of Company C, was promoted captain of that company,
and Second Lieut. Samuel Williams was promoted to
first lieutenant, and First Sergt. Andrew J. Lane was pro-
moted to second lieutenant, while in Company B, Second
Lieut. Ezra Davis was promoted to first lieutenant, and
Sergt. George W. Tajdor was promoted to second lieu-

Man}^ of the men gathered conch and other sea-shells
and coral, and sent them home to New Hampshire as



New Hampshire Volunteers.


curiosities. Very large conch shells could be obtained in
the surrounding waters, and the shells were generally-
buried for a number of da3's until the conch became de-
cayed enough to be taken out of the shell, then the
shells were scraped and whitened and finished or polished
and sent north in boxes or barrels, with coral and various
kinds of shells, by freight or express to friends. The
stench arising from these decayed conchs inside the fort
was almost unbearable, and the men brought in so many
that as a last resort Colonel Putnam issued an order for-
bidding the bringing inside the fort of any more conchs,
and such instructions were issued to the officer of the day,
who in turn had the guards instructed to that effect. A
few da3's after this order was issued it came the turn of
Capt. Joseph Freschl to be officer of the day, and the
captain, who was an x\ustrian, and noted for the rather
comical way in which he sometimes expressed himself in
English, had the sentry w^ho was posted at the sally-port
duh' instructed, and during the forenoon a big, strapping
fellow belonging to Company C approached the sally-port
with a conch of immense size in his hand, and was
promptly stopped by the sentry, who at once called the
sergeant of the guard, and the sergeant seeing the officer
of the day approaching, asked him what he should do
with the man. " Put him in ze guard-house," replied the
captain. '* But," said the sergeant, " what shall I do
with the conch?" The little captain, casting a withering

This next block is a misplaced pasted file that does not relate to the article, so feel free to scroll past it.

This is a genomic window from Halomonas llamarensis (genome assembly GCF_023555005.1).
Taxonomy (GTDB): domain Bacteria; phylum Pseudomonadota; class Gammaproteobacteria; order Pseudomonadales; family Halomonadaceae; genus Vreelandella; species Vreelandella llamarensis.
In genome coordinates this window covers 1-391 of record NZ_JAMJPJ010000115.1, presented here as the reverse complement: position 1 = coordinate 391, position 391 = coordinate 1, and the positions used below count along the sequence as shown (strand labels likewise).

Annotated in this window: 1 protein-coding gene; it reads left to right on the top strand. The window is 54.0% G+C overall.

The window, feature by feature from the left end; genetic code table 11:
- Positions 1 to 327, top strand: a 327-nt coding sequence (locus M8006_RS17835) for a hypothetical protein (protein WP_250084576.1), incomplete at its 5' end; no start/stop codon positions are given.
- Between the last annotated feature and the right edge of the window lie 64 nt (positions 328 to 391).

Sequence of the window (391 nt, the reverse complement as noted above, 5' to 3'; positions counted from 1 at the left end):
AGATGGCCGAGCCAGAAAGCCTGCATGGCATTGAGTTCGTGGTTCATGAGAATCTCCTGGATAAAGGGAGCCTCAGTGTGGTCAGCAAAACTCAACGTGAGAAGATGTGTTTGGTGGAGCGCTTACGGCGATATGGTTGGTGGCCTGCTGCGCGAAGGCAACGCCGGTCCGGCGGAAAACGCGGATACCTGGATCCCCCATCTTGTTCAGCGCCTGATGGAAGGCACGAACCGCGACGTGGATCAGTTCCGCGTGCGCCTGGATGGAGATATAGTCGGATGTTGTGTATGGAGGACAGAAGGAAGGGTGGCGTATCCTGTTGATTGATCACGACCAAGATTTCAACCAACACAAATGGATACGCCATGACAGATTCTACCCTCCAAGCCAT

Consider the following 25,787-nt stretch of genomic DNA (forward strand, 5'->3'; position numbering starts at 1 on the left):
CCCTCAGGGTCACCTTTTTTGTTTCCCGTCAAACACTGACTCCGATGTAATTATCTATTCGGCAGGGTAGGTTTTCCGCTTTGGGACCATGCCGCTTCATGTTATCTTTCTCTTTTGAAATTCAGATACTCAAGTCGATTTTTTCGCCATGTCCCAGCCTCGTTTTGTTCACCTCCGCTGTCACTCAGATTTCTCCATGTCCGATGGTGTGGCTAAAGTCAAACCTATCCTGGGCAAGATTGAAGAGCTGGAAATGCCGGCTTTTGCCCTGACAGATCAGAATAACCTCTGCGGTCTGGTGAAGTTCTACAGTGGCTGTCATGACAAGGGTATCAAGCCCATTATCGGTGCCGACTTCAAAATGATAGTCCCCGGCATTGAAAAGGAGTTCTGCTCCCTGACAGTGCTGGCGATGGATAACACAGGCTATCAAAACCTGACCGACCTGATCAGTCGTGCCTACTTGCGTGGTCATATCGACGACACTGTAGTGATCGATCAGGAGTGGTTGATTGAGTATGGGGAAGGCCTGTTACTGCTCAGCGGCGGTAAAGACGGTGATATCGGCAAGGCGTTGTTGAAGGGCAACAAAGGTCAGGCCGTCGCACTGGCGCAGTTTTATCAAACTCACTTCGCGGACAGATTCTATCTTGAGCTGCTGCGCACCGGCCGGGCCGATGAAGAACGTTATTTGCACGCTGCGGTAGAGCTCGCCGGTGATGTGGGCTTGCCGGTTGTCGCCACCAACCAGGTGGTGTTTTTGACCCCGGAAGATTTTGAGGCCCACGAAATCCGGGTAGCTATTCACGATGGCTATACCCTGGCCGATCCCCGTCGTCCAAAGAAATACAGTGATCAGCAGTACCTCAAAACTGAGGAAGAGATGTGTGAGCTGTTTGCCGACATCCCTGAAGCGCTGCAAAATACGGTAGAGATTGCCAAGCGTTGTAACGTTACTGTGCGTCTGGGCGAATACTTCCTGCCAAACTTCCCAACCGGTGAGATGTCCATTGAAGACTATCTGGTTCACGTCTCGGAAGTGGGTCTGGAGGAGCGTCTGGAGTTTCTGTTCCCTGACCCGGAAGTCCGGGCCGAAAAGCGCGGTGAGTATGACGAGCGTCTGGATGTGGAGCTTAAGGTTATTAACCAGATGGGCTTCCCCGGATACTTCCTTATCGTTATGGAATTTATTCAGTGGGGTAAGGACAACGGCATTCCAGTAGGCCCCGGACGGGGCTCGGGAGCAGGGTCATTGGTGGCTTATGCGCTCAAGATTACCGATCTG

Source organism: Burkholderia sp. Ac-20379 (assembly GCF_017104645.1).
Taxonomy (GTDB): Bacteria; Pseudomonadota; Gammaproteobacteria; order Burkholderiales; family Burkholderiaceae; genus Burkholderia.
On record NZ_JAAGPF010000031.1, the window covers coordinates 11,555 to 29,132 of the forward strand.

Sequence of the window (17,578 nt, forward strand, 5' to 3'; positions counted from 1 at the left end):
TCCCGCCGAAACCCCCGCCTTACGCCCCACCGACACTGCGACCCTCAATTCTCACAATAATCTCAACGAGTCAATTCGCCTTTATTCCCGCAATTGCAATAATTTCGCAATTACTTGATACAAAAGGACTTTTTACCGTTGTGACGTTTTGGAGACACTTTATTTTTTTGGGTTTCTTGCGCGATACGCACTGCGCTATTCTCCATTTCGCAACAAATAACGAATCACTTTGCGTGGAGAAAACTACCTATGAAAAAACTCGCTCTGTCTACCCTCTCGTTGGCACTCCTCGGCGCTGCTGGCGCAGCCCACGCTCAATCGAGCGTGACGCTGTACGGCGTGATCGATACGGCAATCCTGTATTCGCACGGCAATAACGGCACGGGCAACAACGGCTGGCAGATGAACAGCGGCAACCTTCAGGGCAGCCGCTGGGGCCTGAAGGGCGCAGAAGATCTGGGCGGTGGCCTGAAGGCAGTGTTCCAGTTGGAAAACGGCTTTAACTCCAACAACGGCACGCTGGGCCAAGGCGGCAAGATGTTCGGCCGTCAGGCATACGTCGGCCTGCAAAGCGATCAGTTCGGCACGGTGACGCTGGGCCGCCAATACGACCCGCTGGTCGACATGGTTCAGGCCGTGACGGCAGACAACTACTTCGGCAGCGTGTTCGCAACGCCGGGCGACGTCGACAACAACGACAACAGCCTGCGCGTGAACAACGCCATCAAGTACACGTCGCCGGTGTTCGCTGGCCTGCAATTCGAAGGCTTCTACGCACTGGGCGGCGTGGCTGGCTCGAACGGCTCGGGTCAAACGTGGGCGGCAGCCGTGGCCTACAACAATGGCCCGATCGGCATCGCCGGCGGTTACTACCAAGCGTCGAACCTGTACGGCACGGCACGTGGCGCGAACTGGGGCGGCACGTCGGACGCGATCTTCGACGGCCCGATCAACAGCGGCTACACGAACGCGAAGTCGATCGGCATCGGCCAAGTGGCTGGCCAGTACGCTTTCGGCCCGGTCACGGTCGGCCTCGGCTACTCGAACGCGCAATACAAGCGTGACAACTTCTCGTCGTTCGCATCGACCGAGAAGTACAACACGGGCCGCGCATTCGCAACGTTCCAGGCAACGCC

look at the sergeant, thundered out, "Put him in ze guard-
house, conch and all," and the culprit was duly placed
under guard, and one more conch got past the sentry and
inside the fort. It leaked out in a short time and caused
considerable mirth among the officers, and it was some
time before the little captain could be convinced that the
I'oke was on him. But the men had the privilege of cur-
ing their conchs outside the fort, if they chose.


50 History of the Seventh Regiment

At the time the Seventh Regiment hmded at Fort Jef-
ferson, there was confined in one of the cells of the guard-
room, on one side of the sally-port, a powerfully built
man, who had been a corporal and afterwards a first ser-
geant of the U. S. Marine Corps, and regarding whose
imprisonment but little was known, and which seemed
shrouded in mystery. Every survivor of the Seventh
who was at this post will remember the man and will be
interested in knowing, even at this late day, such facts
and circumstances as could be gathered regarding him..
He received his food from the cooks of Batter\- M, First
U. S. Artillery, to which battery he was assigned for ra-

His name was William Toornes, and he seems to have
disappeared in a mysterious manner, there being no ex-
isting records of his having served his sentence or that
he died during his confinement. He seemed a very intel-
ligent person and appeared well read in military matters.

Under date of November i6, 1892, Headquarters U. S.
Marine Corps, Washington, D. C, a communication from